Curing and Smoothing. The stove is cured by letting it dry under shade for 2 weeks or more depending on the conditions that hasten or slow down the drying process.
Firing. Although this process can be omitted as long as the stove has been completely dried and protected from water spills, firing is highly recommended in cases where it it is possible to do so. Some potters make use of kilns while others simply fire in an open bonfire using dried leaves (mostly of bamboo) and rice straw as fuel.
A survey conducted in some parts of Northern Luzon, Philippines, showed that it is mainly for reasons of convenience - comfort from smoke and heat, safety from open fires, ease in cleaning of pots and tending of the stove - that women generally give importance to their Silkalon. Aside from these benefits, the production of a unit of Silkalon almost costs nothing since it makes use of local materials such as rice hull and clay which abound in rural areas. Owing to its simplicity, a Silkalon can easily be constructed in about 2 hours by anybody provided he has the enthusiasm and proper motivation. Guidance though is sometimes necessary to assure good quality stoves.
A one-year training program on Silkalan construction was implemented by AGTALON (1988-1989) with assistance from Caritas Neerlandica to further popularize this fuel-saving claystove in support to other community-based development pursuits. This endeavor went beyond numerical results to realise goals that were contributory to rural development intentions, as was desired. For one, the Silkalon has become a tool in the consolidation of farmers' and health workers' organizations while giving organising work a chance to expand through Silkalon trainings as a 'process' activity. In a community-based health development program's training course for prospective community health workers, the Silkalon has been integrated as part of a skills training in relation to its campaign for health and sanitation. The same is true with a religious congregation that undertakes health missions to enhance hygienic practices in communities where potable water is absent.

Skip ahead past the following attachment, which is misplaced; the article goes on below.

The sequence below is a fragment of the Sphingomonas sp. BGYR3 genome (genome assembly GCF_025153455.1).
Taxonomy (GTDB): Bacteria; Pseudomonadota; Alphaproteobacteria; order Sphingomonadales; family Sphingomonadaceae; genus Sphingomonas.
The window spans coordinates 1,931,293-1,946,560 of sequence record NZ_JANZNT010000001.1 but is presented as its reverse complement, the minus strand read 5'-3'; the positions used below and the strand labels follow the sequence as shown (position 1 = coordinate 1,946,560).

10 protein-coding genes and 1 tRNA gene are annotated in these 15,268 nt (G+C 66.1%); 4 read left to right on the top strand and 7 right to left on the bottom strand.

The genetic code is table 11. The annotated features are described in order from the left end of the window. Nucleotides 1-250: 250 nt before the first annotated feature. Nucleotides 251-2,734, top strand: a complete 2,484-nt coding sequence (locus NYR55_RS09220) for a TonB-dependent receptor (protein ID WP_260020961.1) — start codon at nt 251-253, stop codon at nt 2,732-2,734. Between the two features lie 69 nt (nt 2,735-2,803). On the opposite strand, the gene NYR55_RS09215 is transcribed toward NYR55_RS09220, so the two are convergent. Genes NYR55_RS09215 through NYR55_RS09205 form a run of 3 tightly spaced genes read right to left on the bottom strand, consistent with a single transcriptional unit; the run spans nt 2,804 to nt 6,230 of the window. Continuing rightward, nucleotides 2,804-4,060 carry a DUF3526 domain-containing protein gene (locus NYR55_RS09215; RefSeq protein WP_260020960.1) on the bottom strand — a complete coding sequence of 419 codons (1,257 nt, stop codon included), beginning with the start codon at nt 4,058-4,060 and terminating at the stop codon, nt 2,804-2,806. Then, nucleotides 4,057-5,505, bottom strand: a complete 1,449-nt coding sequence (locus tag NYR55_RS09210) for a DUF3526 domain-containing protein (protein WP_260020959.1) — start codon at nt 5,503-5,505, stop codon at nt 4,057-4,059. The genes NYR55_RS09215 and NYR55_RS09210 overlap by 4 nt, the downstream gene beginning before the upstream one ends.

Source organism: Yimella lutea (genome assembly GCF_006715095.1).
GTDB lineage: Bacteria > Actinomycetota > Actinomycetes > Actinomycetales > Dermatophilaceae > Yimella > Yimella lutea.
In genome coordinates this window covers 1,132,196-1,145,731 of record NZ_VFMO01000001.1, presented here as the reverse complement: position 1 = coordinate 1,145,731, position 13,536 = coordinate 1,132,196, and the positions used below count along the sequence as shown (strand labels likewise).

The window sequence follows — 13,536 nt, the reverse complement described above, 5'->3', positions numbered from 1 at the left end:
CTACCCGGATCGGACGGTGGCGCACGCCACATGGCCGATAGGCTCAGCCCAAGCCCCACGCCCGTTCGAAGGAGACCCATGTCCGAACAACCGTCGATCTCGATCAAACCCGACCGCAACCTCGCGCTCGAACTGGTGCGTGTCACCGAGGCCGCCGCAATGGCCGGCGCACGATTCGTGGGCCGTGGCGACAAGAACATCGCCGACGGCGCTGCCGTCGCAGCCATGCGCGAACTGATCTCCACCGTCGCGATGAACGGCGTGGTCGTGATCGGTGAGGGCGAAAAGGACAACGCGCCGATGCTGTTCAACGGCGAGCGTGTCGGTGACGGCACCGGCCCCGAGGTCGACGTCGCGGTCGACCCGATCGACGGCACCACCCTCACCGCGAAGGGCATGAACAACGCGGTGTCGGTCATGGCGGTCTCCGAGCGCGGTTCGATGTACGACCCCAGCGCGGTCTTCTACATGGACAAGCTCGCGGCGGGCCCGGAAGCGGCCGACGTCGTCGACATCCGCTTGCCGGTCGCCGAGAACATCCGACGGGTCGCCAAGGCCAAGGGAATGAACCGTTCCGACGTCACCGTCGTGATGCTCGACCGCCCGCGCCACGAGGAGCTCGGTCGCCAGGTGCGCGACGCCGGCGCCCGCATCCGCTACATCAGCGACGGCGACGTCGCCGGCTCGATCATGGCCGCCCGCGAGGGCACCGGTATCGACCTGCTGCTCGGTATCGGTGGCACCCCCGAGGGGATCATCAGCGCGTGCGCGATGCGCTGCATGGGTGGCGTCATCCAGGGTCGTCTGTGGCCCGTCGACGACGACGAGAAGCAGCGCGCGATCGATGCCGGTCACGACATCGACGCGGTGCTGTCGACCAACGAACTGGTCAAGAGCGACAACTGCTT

The Silkalon and the issues making it relevant to the times, have always drawn the attention and interest of the village people. This provided the motivation for a womens' group and a number of farmers' organizations to use the Silkalon technology as an entry point in villages where organising work is just starting or as a catalyst in activating the life of an organization. Even the potential of Silkalon to generate employment and income in the rural setting has been manifested as some trainees have become Silkalon makers for a fee of $7-$8 per unit, upon order/request. This, however, has not deterred those without financial means from constructing one of their own. Hence, in view of the rate that Silkalon is being adopted, there is a pressing need to follow-up on training in order to ascertain good quality and functional Silkalon stoves in rural households. However, with AGTALON'S limited resources, this has not been possible.
With this limitation in mind, AGTALON trained a group of commercial potters to construct Silkalons as a way of encouraging the fast dissemination of good quality Silkalon stoves. Such an approach also permits mass production of stoves that further benefit from the firing process that goes with traditional potmaking. As one potter relates ,'The moment I first set my eyes on the Silkalon at work, I knew I had to abandon my old stove".
"Boiling Point is a very timely publication that has provided us with enriching information and local experiences on stove work which we cannot avail of elsewhere. We highly appreciate your wo'* and wishing you all the best" pickle Caracia-Padilla AGTALON.